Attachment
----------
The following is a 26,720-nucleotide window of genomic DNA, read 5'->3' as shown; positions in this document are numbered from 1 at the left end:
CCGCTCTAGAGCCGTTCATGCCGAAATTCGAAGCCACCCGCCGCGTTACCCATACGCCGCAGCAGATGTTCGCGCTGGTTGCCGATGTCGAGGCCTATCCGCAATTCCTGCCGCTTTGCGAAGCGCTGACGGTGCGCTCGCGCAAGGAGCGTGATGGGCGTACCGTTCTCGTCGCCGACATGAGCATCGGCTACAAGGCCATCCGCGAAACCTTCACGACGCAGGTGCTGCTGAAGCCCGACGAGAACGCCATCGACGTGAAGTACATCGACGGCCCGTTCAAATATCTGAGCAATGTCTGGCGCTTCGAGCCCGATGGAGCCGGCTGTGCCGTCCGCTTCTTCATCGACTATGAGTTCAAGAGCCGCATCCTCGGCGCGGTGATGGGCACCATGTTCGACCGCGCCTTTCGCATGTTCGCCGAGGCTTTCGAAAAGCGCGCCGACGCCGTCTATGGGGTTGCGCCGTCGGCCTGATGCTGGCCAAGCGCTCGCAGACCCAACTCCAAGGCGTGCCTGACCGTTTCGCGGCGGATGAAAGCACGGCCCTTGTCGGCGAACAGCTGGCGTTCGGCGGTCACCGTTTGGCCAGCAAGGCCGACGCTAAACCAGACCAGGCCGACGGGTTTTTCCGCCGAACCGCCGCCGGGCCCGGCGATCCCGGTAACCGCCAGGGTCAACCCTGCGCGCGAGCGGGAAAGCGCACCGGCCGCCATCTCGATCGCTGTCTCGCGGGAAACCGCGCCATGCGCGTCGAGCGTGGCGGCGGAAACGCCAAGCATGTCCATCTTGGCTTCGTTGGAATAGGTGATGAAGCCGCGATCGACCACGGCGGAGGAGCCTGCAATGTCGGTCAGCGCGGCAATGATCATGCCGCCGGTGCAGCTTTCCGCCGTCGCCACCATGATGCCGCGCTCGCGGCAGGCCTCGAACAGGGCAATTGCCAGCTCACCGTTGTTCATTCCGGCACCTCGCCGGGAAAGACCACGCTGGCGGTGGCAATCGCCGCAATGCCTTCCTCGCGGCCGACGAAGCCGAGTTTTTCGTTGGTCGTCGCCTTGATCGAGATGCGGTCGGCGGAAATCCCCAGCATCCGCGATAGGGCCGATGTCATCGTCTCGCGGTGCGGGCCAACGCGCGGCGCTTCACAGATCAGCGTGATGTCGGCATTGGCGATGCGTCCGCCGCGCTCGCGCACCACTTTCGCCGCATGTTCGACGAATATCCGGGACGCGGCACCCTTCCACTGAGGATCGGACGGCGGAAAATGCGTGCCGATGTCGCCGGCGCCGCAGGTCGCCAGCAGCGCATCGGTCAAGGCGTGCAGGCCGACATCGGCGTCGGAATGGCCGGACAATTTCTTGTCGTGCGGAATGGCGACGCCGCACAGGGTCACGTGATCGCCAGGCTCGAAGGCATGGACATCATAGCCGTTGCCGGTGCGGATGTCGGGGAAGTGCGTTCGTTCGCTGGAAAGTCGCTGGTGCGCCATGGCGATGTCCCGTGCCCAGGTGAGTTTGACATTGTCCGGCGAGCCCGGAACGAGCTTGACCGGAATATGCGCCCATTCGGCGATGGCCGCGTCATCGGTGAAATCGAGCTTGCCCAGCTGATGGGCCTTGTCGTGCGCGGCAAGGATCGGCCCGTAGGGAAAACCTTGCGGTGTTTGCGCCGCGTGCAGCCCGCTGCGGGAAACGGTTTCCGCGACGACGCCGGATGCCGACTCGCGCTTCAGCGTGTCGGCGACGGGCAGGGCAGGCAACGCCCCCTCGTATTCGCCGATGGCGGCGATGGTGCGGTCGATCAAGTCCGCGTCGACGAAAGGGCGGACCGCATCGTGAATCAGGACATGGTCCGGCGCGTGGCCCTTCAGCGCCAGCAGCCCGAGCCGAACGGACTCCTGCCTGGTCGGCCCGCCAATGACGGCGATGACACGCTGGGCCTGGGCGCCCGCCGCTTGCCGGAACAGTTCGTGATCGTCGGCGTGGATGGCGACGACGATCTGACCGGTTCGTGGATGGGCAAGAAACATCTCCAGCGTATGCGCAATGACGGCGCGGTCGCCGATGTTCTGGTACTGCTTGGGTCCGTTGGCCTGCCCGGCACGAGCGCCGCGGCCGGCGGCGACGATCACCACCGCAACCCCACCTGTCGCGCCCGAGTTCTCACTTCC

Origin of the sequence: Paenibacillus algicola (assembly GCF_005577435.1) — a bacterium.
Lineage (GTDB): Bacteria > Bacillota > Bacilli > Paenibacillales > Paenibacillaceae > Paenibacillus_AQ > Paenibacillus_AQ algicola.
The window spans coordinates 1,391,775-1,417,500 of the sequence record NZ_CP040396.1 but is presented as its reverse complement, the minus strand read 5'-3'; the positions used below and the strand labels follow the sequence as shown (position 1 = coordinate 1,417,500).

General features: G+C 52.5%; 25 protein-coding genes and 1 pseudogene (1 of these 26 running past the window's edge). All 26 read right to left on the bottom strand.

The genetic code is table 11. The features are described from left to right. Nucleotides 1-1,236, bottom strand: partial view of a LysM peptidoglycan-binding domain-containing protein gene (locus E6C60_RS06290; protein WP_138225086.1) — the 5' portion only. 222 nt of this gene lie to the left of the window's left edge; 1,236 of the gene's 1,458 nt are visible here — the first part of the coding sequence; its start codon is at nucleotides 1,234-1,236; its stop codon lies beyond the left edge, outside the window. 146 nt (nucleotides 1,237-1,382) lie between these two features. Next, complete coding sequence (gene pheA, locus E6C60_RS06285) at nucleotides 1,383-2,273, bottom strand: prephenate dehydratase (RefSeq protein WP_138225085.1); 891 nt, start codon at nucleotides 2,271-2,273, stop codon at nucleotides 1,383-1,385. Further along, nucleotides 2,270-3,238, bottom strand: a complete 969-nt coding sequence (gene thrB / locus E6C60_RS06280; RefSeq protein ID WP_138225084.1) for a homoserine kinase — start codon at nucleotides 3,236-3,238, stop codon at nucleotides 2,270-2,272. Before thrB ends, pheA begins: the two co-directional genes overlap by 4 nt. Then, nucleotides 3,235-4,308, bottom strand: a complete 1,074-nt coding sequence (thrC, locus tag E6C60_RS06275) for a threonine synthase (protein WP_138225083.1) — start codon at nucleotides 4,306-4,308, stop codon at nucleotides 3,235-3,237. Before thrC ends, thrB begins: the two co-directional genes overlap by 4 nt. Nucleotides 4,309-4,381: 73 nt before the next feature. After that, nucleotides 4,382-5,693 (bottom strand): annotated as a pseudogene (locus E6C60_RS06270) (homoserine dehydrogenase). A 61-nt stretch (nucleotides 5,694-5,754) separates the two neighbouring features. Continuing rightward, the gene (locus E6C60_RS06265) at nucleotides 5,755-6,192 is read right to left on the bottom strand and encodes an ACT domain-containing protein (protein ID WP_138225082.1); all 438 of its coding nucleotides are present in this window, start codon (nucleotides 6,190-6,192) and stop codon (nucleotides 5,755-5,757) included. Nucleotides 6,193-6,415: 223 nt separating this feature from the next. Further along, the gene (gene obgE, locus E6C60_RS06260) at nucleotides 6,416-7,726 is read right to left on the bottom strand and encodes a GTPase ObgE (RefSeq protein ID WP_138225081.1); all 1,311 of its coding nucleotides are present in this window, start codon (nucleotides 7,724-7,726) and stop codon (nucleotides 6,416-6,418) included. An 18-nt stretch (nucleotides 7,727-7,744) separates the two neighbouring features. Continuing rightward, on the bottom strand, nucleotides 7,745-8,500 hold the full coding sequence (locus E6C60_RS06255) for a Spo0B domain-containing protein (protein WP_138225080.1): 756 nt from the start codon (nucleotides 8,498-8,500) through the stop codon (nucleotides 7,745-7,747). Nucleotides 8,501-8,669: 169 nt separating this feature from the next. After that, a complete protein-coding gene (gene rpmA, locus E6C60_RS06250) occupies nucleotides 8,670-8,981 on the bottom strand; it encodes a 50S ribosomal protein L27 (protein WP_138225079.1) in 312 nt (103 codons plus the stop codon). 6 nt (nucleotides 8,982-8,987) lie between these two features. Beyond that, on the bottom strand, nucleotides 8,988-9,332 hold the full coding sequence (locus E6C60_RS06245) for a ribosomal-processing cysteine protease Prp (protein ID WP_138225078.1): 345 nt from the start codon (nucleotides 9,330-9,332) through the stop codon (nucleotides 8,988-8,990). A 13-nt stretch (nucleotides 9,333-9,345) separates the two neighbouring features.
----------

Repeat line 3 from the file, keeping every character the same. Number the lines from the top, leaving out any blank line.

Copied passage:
Origin of the sequence: Paenibacillus algicola (assembly GCF_005577435.1) — a bacterium.